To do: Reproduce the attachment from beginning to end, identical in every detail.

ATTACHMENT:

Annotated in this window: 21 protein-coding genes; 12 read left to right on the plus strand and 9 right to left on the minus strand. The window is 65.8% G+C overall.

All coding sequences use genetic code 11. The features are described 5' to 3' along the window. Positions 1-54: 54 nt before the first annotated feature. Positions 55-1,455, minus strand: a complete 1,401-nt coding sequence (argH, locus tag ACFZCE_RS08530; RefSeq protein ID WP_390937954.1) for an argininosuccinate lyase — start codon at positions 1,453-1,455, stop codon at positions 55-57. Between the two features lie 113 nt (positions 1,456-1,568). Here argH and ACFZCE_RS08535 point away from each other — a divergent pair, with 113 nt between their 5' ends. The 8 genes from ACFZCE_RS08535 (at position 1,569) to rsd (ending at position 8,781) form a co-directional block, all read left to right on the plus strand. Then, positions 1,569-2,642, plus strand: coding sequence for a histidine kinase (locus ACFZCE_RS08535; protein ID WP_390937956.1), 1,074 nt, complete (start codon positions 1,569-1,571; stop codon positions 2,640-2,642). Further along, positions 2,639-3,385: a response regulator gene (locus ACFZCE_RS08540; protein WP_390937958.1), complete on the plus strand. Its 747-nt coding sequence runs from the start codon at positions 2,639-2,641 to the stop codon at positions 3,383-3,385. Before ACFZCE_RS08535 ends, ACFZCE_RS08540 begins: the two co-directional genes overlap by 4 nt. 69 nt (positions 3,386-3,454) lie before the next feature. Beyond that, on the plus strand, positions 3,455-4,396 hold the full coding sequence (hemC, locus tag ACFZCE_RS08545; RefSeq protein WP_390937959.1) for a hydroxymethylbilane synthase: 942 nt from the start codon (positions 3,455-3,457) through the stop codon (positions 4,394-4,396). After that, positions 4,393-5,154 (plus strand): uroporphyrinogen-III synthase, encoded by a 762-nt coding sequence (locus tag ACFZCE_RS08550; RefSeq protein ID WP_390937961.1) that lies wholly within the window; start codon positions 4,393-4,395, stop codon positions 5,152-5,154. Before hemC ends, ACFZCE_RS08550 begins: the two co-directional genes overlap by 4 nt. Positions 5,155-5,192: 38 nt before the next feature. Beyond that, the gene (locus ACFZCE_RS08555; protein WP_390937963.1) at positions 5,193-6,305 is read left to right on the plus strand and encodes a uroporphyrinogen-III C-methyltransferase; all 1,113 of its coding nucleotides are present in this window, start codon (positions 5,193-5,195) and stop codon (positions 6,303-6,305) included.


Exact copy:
Annotated in this window: 21 protein-coding genes; 12 read left to right on the plus strand and 9 right to left on the minus strand. The window is 65.8% G+C overall.

All coding sequences use genetic code 11. The features are described 5' to 3' along the window. Positions 1-54: 54 nt before the first annotated feature. Positions 55-1,455, minus strand: a complete 1,401-nt coding sequence (argH, locus tag ACFZCE_RS08530; RefSeq protein ID WP_390937954.1) for an argininosuccinate lyase — start codon at positions 1,453-1,455, stop codon at positions 55-57. Between the two features lie 113 nt (positions 1,456-1,568). Here argH and ACFZCE_RS08535 point away from each other — a divergent pair, with 113 nt between their 5' ends. The 8 genes from ACFZCE_RS08535 (at position 1,569) to rsd (ending at position 8,781) form a co-directional block, all read left to right on the plus strand. Then, positions 1,569-2,642, plus strand: coding sequence for a histidine kinase (locus ACFZCE_RS08535; protein ID WP_390937956.1), 1,074 nt, complete (start codon positions 1,569-1,571; stop codon positions 2,640-2,642). Further along, positions 2,639-3,385: a response regulator gene (locus ACFZCE_RS08540; protein WP_390937958.1), complete on the plus strand. Its 747-nt coding sequence runs from the start codon at positions 2,639-2,641 to the stop codon at positions 3,383-3,385. Before ACFZCE_RS08535 ends, ACFZCE_RS08540 begins: the two co-directional genes overlap by 4 nt. 69 nt (positions 3,386-3,454) lie before the next feature. Beyond that, on the plus strand, positions 3,455-4,396 hold the full coding sequence (hemC, locus tag ACFZCE_RS08545; RefSeq protein WP_390937959.1) for a hydroxymethylbilane synthase: 942 nt from the start codon (positions 3,455-3,457) through the stop codon (positions 4,394-4,396). After that, positions 4,393-5,154 (plus strand): uroporphyrinogen-III synthase, encoded by a 762-nt coding sequence (locus tag ACFZCE_RS08550; RefSeq protein ID WP_390937961.1) that lies wholly within the window; start codon positions 4,393-4,395, stop codon positions 5,152-5,154. Before hemC ends, ACFZCE_RS08550 begins: the two co-directional genes overlap by 4 nt. Positions 5,155-5,192: 38 nt before the next feature. Beyond that, the gene (locus ACFZCE_RS08555; protein WP_390937963.1) at positions 5,193-6,305 is read left to right on the plus strand and encodes a uroporphyrinogen-III C-methyltransferase; all 1,113 of its coding nucleotides are present in this window, start codon (positions 5,193-5,195) and stop codon (positions 6,303-6,305) included.